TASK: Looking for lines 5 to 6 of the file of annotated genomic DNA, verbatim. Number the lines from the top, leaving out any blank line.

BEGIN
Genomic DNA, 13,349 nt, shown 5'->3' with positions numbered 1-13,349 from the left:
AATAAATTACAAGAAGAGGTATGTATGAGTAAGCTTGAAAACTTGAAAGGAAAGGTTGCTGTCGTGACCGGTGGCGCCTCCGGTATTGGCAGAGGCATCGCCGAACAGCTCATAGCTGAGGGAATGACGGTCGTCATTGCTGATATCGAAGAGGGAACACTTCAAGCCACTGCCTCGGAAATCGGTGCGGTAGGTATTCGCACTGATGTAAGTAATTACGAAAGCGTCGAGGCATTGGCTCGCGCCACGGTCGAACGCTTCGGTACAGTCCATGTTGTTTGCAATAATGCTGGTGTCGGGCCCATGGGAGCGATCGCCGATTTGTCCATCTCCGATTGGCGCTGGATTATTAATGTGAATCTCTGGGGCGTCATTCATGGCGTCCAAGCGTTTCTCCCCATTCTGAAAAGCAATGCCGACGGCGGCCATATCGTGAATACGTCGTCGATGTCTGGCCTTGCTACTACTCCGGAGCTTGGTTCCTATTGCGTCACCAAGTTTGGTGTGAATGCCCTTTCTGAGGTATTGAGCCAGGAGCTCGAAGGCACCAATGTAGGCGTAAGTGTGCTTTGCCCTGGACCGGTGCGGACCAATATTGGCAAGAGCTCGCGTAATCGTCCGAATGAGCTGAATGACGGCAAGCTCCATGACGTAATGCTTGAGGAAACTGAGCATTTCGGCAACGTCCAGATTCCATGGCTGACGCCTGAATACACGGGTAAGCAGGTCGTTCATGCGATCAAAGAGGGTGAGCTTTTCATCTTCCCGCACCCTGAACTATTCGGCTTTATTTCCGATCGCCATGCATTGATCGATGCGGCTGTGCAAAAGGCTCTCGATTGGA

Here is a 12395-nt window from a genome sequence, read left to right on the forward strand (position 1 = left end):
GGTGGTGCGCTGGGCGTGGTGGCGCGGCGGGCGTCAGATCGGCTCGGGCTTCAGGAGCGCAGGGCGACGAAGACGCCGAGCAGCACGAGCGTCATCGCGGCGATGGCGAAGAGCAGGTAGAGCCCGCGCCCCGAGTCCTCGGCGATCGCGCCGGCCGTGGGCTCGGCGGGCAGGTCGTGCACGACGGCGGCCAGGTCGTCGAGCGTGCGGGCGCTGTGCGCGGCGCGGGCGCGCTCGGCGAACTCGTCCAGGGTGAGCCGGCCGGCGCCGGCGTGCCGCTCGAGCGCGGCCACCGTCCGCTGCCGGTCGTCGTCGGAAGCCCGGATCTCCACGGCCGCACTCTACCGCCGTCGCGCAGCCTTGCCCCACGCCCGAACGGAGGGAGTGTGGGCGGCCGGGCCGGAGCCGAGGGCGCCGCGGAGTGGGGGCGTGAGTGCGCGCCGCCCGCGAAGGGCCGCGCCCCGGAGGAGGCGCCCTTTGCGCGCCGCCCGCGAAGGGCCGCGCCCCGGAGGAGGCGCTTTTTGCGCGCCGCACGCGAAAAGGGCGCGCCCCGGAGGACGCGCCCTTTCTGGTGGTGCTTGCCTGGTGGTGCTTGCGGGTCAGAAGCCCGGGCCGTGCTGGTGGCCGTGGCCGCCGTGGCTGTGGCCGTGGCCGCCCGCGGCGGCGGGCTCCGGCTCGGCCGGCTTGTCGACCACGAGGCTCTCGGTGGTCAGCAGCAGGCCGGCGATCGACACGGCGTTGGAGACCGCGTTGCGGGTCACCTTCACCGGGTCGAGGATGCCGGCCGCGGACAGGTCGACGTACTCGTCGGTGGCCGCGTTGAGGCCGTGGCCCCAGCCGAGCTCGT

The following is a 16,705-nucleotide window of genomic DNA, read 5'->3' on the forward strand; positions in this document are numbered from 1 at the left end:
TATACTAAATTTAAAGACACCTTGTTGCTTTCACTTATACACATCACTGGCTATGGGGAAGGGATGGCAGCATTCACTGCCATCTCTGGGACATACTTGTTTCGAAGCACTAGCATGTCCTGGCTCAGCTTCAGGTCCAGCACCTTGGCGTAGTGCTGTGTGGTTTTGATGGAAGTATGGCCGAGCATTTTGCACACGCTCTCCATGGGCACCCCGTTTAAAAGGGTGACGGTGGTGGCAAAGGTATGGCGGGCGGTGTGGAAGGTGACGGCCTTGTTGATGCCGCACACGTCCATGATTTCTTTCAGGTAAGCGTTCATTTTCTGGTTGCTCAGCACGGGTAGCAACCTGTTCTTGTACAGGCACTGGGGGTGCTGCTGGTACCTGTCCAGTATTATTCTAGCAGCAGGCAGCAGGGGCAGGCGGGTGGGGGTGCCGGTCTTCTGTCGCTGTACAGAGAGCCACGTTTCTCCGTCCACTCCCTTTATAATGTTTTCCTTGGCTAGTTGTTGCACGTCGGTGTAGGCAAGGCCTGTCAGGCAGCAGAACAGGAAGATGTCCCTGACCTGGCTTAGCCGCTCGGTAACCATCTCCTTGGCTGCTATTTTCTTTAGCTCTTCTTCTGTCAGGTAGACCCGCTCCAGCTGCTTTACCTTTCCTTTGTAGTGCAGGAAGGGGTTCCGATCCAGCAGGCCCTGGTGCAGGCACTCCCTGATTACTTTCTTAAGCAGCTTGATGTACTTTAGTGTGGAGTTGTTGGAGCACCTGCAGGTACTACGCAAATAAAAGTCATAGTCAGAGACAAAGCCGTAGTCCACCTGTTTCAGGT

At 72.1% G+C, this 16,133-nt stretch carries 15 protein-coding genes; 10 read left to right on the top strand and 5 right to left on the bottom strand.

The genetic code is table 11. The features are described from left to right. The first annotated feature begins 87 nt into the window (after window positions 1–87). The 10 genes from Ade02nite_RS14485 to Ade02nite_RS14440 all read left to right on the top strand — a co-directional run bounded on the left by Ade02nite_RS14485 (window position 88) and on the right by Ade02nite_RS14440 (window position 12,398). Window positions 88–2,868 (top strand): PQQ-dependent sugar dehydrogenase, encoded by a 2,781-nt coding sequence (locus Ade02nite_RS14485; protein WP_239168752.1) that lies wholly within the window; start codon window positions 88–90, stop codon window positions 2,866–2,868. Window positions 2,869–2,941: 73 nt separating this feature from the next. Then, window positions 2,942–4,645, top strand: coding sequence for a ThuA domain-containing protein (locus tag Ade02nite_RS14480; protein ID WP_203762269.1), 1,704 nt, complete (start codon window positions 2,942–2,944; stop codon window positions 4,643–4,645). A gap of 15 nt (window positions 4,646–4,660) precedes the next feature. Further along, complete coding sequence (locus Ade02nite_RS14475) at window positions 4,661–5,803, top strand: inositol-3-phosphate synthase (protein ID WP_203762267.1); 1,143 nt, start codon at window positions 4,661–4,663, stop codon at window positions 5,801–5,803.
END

The following is a 16,705-nucleotide window of genomic DNA, read 5'->3' on the forward strand; positions in this document are numbered from 1 at the left end:
TATACTAAATTTAAAGACACCTTGTTGCTTTCACTTATACACATCACTGGCTATGGGGAAGGGATGGCAGCATTCACTGCCATCTCTGGGACATACTTGTTTCGAAGCACTAGCATGTCCTGGCTCAGCTTCAGGTCCAGCACCTTGGCGTAGTGCTGTGTGGTTTTGATGGAAGTATGGCCGAGCATTTTGCACACGCTCTCCATGGGCACCCCGTTTAAAAGGGTGACGGTGGTGGCAAAGGTATGGCGGGCGGTGTGGAAGGTGACGGCCTTGTTGATGCCGCACACGTCCATGATTTCTTTCAGGTAAGCGTTCATTTTCTGGTTGCTCAGCACGGGTAGCAACCTGTTCTTGTACAGGCACTGGGGGTGCTGCTGGTACCTGTCCAGTATTATTCTAGCAGCAGGCAGCAGGGGCAGGCGGGTGGGGGTGCCGGTCTTCTGTCGCTGTACAGAGAGCCACGTTTCTCCGTCCACTCCCTTTATAATGTTTTCCTTGGCTAGTTGTTGCACGTCGGTGTAGGCAAGGCCTGTCAGGCAGCAGAACAGGAAGATGTCCCTGACCTGGCTTAGCCGCTCGGTAACCATCTCCTTGGCTGCTATTTTCTTTAGCTCTTCTTCTGTCAGGTAGACCCGCTCCAGCTGCTTTACCTTTCCTTTGTAGTGCAGGAAGGGGTTCCGATCCAGCAGGCCCTGGTGCAGGCACTCCCTGATTACTTTCTTAAGCAGCTTGATGTACTTTAGTGTGGAGTTGTTGGAGCACCTGCAGGTACTACGCAAATAAAAGTCATAGTCAGAGACAAAGCCGTAGTCCACCTGTTTCAGGT